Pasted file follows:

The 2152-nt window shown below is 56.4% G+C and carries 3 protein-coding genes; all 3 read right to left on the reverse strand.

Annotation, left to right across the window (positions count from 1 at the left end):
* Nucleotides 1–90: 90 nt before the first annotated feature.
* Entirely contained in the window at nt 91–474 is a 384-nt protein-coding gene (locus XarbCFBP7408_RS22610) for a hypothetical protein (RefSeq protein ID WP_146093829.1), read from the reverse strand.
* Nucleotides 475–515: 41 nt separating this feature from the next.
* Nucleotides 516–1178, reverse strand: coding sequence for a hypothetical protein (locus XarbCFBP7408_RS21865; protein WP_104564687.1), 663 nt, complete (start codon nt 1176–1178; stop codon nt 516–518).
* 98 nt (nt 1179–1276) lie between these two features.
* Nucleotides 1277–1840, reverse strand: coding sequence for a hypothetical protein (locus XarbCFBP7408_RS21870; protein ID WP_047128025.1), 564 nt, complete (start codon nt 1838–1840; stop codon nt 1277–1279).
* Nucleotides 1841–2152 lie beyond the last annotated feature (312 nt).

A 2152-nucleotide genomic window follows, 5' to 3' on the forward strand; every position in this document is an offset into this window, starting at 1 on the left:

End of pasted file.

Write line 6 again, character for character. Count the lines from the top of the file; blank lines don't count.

* Nucleotides 516–1178, reverse strand: coding sequence for a hypothetical protein (locus XarbCFBP7408_RS21865; protein WP_104564687.1), 663 nt, complete (start codon nt 1176–1178; stop codon nt 516–518).